Full honour and implementation of Indigenous peoples' Treaties are crucial to the evolution of Canada and the principle of federalism.  Cooperative and harmonious relations cannot be achieved by devaluing Treaties or by unilateral government actions.

Placing #IdleNoMore in Historical Context

Much has been said recently in the media about the relationship between the inspiring expression of Indigenous resurgent activity informing the #IdleNoMore movement and the heightened decade of Native activism that led Canada to establish the Royal Commission on Aboriginal Peoples (RCAP) in 1991. I offer this short analysis of the historical context that led to RCAP in an effort to get a better sense of the transformative possibilities in our present moment of struggle.

The federal government was forced to launch RCAP in the wake of two national crises that erupted in the tumultuous "Indian summer" of 1990.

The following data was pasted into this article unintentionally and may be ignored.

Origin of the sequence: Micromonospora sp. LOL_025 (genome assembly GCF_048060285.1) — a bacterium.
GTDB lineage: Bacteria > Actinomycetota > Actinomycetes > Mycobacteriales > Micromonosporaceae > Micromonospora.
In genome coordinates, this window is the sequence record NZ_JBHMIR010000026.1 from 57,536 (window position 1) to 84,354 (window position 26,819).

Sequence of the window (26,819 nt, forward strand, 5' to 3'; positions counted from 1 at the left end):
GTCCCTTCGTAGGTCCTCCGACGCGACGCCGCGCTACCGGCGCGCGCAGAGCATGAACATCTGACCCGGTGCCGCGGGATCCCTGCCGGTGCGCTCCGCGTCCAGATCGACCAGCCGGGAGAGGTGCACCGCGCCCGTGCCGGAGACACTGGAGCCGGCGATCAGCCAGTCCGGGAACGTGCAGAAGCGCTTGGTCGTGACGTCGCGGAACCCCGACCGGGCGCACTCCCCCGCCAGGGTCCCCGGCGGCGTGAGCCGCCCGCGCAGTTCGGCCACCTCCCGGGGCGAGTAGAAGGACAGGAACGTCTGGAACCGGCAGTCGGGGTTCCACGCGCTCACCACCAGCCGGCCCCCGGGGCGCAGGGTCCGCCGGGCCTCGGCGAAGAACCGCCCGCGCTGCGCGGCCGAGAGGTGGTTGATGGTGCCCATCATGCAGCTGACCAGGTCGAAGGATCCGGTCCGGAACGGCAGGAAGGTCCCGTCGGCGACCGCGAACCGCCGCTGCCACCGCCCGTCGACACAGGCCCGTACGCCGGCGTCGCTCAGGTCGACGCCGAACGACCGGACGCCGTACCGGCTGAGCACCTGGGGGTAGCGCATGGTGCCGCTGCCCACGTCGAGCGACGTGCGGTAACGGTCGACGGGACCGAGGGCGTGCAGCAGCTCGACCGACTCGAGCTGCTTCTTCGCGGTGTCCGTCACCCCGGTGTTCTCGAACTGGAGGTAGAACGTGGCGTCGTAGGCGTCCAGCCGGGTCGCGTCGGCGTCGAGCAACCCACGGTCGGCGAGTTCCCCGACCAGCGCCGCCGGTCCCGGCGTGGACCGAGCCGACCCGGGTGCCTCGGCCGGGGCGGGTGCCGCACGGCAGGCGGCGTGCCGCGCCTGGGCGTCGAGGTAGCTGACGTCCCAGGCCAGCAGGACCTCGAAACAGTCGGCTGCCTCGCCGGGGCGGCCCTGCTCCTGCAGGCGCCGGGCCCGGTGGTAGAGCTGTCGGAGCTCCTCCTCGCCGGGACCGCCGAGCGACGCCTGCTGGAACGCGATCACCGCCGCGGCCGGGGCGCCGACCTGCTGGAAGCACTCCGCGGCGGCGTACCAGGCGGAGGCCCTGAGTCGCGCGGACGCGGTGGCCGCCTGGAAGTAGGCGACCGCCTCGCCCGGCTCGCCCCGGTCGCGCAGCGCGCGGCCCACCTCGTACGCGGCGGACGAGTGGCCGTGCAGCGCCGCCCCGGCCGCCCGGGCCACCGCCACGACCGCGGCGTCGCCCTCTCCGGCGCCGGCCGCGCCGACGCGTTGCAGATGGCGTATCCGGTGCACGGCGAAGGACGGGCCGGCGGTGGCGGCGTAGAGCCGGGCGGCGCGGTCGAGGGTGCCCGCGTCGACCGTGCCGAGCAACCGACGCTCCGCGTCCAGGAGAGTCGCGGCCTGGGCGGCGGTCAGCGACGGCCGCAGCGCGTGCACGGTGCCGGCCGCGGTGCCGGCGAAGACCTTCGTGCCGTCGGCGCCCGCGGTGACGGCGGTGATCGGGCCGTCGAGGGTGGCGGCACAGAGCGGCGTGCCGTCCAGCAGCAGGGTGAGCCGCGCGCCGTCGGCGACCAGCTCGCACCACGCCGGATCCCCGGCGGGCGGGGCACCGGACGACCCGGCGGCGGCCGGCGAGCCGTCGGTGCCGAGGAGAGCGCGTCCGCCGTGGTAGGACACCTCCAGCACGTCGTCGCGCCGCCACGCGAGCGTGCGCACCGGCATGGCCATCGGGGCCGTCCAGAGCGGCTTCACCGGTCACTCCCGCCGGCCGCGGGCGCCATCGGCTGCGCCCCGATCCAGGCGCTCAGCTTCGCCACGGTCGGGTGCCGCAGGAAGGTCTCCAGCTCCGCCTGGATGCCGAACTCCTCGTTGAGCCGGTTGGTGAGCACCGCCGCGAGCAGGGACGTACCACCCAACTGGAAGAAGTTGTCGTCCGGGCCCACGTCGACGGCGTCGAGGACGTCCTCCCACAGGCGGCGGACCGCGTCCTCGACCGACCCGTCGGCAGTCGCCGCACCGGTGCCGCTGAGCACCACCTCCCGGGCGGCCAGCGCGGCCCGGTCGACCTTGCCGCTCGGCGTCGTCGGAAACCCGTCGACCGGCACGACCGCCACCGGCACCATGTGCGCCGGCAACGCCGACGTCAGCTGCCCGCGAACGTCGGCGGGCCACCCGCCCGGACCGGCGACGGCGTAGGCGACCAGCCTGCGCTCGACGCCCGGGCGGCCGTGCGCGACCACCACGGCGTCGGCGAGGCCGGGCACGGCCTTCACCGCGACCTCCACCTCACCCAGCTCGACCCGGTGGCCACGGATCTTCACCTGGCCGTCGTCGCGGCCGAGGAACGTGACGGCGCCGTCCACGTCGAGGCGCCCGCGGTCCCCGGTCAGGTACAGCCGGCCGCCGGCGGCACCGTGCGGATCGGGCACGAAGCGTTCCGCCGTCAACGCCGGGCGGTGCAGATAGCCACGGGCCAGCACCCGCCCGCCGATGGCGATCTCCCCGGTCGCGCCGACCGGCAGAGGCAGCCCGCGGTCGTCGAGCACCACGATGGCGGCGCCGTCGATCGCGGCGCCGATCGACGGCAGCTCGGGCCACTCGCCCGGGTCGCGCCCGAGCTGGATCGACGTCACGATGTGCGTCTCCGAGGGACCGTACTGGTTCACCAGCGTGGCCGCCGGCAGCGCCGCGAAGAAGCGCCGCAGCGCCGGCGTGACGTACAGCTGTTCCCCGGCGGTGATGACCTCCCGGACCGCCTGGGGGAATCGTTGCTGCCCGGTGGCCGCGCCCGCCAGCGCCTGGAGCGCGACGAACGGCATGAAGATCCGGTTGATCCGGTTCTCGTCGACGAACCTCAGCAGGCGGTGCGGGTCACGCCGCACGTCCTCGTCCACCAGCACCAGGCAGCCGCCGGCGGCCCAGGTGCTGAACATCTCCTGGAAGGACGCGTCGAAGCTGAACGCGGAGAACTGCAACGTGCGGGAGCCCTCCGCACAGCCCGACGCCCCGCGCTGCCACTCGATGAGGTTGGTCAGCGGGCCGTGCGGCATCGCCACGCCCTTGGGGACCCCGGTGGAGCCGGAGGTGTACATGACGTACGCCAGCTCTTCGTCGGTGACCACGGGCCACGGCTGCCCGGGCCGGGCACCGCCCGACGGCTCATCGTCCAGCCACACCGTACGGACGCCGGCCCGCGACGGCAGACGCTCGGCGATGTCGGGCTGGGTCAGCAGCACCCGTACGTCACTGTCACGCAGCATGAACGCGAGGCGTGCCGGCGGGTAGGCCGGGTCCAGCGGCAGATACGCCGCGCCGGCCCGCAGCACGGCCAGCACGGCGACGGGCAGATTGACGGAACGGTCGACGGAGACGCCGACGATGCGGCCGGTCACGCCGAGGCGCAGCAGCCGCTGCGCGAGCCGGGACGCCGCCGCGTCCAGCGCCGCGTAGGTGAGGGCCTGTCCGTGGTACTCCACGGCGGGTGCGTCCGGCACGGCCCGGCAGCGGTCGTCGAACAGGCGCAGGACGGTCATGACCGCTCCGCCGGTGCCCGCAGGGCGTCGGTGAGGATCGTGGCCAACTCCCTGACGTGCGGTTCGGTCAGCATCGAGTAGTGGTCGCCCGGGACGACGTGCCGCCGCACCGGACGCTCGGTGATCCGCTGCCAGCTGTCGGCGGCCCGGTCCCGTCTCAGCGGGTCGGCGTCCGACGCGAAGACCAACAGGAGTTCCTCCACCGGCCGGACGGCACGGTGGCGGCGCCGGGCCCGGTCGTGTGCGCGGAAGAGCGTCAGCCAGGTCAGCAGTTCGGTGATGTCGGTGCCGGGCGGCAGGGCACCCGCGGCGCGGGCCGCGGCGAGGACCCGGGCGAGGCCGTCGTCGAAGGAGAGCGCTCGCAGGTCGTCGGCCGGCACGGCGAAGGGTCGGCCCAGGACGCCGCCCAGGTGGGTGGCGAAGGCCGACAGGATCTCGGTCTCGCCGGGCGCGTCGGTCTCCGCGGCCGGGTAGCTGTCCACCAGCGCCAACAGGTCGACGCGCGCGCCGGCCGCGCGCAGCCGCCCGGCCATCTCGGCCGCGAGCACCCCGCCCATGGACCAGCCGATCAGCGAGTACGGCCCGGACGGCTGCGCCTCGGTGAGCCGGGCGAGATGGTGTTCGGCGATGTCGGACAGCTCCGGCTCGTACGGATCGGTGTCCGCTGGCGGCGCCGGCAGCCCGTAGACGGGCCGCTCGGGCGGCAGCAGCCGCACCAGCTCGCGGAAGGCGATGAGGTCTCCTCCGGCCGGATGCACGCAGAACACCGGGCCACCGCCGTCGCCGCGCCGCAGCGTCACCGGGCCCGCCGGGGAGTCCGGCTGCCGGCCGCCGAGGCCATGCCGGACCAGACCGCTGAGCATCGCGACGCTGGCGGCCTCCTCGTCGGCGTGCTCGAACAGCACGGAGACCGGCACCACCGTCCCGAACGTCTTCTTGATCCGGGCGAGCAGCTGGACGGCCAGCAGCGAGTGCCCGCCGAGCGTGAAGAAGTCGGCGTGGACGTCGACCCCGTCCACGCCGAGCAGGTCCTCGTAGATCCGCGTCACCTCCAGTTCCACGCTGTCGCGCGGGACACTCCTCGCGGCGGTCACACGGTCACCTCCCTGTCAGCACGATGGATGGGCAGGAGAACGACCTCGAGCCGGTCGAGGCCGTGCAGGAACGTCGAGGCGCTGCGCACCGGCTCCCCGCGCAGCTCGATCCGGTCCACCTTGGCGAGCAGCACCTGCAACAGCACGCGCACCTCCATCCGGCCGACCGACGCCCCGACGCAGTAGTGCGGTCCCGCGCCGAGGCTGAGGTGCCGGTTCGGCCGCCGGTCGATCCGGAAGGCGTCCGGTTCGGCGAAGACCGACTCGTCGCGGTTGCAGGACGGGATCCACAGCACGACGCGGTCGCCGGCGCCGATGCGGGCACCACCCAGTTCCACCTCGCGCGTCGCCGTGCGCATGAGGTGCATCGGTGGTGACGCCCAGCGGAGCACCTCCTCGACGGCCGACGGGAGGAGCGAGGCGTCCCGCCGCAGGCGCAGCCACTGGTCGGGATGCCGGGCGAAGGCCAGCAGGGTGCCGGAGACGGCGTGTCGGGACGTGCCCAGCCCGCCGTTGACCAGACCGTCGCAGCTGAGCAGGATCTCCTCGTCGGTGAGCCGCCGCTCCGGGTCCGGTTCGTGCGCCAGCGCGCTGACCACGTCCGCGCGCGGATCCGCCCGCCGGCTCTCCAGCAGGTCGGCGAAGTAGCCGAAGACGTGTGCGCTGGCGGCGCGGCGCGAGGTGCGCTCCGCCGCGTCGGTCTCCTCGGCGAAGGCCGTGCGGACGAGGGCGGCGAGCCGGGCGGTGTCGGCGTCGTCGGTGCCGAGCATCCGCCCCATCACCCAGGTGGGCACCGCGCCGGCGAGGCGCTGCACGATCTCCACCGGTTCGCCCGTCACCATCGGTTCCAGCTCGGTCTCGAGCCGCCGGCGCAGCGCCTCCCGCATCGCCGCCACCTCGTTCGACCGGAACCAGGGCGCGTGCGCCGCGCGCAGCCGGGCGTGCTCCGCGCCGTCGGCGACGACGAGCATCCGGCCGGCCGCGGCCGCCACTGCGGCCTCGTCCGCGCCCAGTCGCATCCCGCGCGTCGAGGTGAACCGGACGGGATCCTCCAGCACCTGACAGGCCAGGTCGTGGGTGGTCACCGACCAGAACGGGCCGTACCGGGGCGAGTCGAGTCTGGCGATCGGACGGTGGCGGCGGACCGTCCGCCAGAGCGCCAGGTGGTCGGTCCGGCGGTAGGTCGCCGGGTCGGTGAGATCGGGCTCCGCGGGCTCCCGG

Prime Minister Stephen Harper to meet First Nations leaders Jan. 11

OTTAWA—Prime Minister Stephen Harper has offered to meet with a delegation of First Nations leaders to discuss treaty and aboriginal rights and economic development.

“I will be participating in a working meeting with a delegation of First Nations leaders co-ordinated by the Assembly of First Nations on Jan. 11,” Harper said in a statement Friday.

The statement was issued to the media minutes before aboriginal leaders were set to begin a news conference about the continuing hunger strike of Theresa Spence, chief of the struggling Cree community of Attawapiskat in northern Ontario.

First Nations: The Long Shadow of Assimilation